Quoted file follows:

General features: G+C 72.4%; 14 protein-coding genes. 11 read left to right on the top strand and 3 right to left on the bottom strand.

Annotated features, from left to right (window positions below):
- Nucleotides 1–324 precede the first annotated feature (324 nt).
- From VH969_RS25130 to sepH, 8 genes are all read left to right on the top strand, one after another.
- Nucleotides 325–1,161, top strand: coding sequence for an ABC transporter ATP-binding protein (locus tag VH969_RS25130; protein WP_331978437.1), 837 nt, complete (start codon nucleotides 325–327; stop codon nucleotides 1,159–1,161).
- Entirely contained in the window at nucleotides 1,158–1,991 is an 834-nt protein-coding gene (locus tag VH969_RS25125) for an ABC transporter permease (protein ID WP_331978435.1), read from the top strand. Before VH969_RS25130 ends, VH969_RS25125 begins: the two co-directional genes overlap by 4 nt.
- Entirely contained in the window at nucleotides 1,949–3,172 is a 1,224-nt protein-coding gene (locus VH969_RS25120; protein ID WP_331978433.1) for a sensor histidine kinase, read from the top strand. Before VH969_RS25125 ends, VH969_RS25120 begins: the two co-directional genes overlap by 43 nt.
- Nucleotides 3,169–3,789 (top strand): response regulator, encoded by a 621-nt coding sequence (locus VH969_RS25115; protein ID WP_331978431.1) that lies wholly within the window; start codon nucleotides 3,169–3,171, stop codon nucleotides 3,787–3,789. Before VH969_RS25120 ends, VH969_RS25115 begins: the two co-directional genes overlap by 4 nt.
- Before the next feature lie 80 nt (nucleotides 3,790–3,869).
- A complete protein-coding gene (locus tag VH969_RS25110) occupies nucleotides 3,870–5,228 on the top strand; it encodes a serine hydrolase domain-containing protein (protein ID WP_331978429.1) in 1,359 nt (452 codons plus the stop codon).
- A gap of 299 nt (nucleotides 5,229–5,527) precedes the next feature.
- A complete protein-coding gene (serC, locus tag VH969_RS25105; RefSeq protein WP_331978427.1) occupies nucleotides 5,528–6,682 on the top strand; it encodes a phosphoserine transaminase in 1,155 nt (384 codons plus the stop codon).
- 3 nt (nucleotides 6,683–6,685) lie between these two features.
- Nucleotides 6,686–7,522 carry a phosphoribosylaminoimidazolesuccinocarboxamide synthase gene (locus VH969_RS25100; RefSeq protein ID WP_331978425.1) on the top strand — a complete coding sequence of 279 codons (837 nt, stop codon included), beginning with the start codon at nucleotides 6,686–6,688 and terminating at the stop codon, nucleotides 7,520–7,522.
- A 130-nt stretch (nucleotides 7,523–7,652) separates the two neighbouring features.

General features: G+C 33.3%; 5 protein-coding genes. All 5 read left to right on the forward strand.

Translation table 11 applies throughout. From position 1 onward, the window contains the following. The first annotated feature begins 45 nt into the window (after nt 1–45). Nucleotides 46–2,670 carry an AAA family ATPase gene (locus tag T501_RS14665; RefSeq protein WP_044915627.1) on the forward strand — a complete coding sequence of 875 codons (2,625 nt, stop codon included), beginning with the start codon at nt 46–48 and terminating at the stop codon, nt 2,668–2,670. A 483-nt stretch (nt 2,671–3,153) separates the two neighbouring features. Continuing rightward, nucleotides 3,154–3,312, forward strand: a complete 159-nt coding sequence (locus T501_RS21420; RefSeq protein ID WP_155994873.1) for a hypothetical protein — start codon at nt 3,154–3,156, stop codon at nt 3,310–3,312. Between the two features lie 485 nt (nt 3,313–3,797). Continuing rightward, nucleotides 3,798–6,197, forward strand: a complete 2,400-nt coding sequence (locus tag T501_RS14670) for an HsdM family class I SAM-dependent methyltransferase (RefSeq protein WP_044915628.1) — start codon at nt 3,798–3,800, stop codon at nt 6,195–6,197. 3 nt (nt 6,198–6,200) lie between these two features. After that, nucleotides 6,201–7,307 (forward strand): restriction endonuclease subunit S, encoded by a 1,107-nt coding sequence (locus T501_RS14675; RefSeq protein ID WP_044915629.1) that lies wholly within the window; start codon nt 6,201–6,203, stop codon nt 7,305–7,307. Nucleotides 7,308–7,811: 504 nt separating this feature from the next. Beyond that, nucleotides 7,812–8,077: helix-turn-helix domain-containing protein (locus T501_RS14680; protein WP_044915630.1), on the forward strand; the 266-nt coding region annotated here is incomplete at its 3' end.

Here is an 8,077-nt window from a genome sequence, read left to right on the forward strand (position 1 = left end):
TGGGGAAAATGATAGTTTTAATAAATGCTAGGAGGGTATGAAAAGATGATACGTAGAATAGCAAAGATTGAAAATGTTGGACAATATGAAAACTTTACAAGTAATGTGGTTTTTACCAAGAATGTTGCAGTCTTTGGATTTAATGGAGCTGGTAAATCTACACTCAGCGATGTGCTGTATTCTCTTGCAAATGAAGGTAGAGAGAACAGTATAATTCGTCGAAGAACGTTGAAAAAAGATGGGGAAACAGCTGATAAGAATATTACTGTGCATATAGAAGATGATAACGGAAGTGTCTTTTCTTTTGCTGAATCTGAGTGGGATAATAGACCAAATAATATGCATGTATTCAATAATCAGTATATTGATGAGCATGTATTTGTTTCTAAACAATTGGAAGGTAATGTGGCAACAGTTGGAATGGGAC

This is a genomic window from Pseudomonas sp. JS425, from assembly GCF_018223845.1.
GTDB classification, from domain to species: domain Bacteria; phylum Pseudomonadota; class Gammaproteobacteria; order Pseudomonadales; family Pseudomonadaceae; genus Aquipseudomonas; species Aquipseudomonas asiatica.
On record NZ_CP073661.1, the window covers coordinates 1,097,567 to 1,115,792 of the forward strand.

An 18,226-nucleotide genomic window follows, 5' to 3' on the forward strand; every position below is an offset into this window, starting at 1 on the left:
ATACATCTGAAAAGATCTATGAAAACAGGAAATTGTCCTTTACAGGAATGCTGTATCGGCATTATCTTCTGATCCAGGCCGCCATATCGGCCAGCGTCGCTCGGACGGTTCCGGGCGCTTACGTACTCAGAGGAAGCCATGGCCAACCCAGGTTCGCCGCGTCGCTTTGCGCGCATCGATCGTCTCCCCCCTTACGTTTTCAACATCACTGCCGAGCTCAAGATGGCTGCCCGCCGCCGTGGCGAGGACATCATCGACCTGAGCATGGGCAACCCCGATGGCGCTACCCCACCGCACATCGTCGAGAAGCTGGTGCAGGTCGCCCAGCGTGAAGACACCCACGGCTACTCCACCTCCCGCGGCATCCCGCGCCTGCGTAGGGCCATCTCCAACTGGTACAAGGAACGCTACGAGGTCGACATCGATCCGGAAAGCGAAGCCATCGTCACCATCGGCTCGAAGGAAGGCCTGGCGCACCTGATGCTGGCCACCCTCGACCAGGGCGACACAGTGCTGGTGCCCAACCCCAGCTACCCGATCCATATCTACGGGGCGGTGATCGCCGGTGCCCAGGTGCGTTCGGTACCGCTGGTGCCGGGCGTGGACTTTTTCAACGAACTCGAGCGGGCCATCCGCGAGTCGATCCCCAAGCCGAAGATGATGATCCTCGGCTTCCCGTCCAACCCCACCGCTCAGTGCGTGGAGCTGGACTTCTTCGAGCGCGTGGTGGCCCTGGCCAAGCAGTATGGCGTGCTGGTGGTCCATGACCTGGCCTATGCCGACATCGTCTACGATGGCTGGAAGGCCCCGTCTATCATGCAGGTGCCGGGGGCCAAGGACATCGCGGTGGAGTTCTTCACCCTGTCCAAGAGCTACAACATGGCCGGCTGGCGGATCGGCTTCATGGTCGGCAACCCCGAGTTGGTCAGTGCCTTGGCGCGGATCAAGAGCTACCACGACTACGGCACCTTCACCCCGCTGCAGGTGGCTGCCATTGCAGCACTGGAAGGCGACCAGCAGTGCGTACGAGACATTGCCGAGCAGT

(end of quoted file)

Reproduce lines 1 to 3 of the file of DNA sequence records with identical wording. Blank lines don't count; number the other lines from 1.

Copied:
General features: G+C 72.4%; 14 protein-coding genes. 11 read left to right on the top strand and 3 right to left on the bottom strand.

Annotated features, from left to right (window positions below):
- Nucleotides 1–324 precede the first annotated feature (324 nt).